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Our programming teacher taught us to use the Hungarian notation (e.g. intMyInteger, strMyString,...) while programming.

But I have heard somewhere this isn't actually used in the professional world. Is this true?

Edit: I just found out this is actually "Leszynski"

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Pro's, con's etc. all here: en.wikipedia.org/wiki/Hungarian_notation Voting to close because it's subjective. –  Bart Kiers May 17 '11 at 19:04
    
There is no need to use it in Visual Studio. It gives your plenty of hints and information on its own. –  Phonon May 17 '11 at 19:05
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Take a peek at Microsofts own recommended naming conventions for .net msdn.microsoft.com/en-us/library/xzf533w0.aspx –  Alex K. May 17 '11 at 19:07
    
If we delete the "int" (by general consensus), we have to delete the "Integer" too. That leaves "My" - the most stupid part of a variable name ever. So all variables have to be anonymous? –  Ekkehard.Horner May 17 '11 at 19:38
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@Ekkehard - "MyInteger" is a poor variable name even without the int on the front. The name should reflect what the value is, like currentScore or something. –  Chris Dunaway May 17 '11 at 21:58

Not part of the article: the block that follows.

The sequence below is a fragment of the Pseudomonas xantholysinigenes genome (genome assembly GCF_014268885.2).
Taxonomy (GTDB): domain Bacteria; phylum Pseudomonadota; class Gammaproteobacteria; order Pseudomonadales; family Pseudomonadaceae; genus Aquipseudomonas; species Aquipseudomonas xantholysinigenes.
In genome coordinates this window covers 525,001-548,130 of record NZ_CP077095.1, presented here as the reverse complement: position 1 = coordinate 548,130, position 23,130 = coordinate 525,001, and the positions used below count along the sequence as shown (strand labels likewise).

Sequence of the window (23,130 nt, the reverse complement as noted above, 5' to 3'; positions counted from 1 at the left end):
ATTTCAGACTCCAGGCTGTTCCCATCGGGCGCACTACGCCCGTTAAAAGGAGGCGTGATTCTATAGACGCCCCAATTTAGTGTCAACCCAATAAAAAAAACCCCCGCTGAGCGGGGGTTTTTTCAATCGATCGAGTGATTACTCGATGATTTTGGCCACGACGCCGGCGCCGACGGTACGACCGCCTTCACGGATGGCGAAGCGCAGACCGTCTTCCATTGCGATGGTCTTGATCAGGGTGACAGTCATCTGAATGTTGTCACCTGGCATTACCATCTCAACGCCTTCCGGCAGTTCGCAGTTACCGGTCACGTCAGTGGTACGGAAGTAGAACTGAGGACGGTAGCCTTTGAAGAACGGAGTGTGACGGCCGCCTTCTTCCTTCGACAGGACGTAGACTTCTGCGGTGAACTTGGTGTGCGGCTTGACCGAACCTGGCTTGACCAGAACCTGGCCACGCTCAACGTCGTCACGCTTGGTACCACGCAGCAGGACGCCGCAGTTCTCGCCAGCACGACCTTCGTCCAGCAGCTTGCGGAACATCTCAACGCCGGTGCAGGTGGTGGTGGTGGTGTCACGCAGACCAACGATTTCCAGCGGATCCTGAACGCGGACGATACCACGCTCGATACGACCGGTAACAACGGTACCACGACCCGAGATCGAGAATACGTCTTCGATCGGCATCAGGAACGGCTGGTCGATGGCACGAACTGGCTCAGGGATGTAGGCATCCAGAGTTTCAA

5 Answers 5

up vote 5 down vote accepted

True. Modern IDE's, misunderstanding of application, issues with usage, etc.... have essentially killed it. That doesn't mean you won't find it out there potentially but I would avoid using it and get use to camel casing and pascal casing.

Microsoft has recommendations on naming standards. They use it in .Net Framework and many follow this.

MS also has the All-In-One Code Framework site that has documentation and samples to help further this thought and other best practices (from MS's point of view).

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You are correct; hungarian notation is frowned upon.

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This article by Joel will provide you some useful information on Hungarian notation.
http://www.joelonsoftware.com/articles/Wrong.html

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AFAIK, it was used expecially under Windows. Hungarian notation comes from software engineer Charles Simonyi, who was a Microsoft employee at the time. By now, it is mainly fallen in disuse, as you can see. In my opinion, I agree with Stroustroup as he says that the utility of hungarian notation is only for weakly typed languages, but it's confusing in OOP languages and in general is a limit to abstraction.

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We just talked about this at the place that I work doing programming. What we decided is that it is more important to have names that are very clear and easy to understand rather than save a couple characters.

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This "answer" could easily go either way, but the tone suggests it's in favor of prefixes. I personally prefer the clarity that comes from not having my code littered with prefixes for stuff the compiler should be checking anyway. Others like not having to use the features that come with VS or something, i dunno. –  cHao May 17 '11 at 19:17

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